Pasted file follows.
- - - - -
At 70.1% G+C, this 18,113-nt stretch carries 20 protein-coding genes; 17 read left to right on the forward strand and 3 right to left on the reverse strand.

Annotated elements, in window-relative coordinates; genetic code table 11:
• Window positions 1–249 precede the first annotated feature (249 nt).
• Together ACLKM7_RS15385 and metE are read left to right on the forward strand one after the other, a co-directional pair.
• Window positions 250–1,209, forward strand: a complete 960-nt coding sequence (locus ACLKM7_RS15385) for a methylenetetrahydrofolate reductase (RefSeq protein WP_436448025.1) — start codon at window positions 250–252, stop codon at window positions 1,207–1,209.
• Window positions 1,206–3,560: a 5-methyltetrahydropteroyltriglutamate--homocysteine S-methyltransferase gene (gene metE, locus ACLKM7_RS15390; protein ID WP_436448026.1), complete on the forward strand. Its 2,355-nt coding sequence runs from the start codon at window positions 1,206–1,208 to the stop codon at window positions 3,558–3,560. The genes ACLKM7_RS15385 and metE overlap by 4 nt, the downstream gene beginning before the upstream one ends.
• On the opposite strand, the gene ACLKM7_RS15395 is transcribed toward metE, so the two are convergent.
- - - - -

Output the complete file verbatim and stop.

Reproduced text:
At 70.1% G+C, this 18,113-nt stretch carries 20 protein-coding genes; 17 read left to right on the forward strand and 3 right to left on the reverse strand.

Annotated elements, in window-relative coordinates; genetic code table 11:
• Window positions 1–249 precede the first annotated feature (249 nt).
• Together ACLKM7_RS15385 and metE are read left to right on the forward strand one after the other, a co-directional pair.
• Window positions 250–1,209, forward strand: a complete 960-nt coding sequence (locus ACLKM7_RS15385) for a methylenetetrahydrofolate reductase (RefSeq protein WP_436448025.1) — start codon at window positions 250–252, stop codon at window positions 1,207–1,209.
• Window positions 1,206–3,560: a 5-methyltetrahydropteroyltriglutamate--homocysteine S-methyltransferase gene (gene metE, locus ACLKM7_RS15390; protein ID WP_436448026.1), complete on the forward strand. Its 2,355-nt coding sequence runs from the start codon at window positions 1,206–1,208 to the stop codon at window positions 3,558–3,560. The genes ACLKM7_RS15385 and metE overlap by 4 nt, the downstream gene beginning before the upstream one ends.
• On the opposite strand, the gene ACLKM7_RS15395 is transcribed toward metE, so the two are convergent.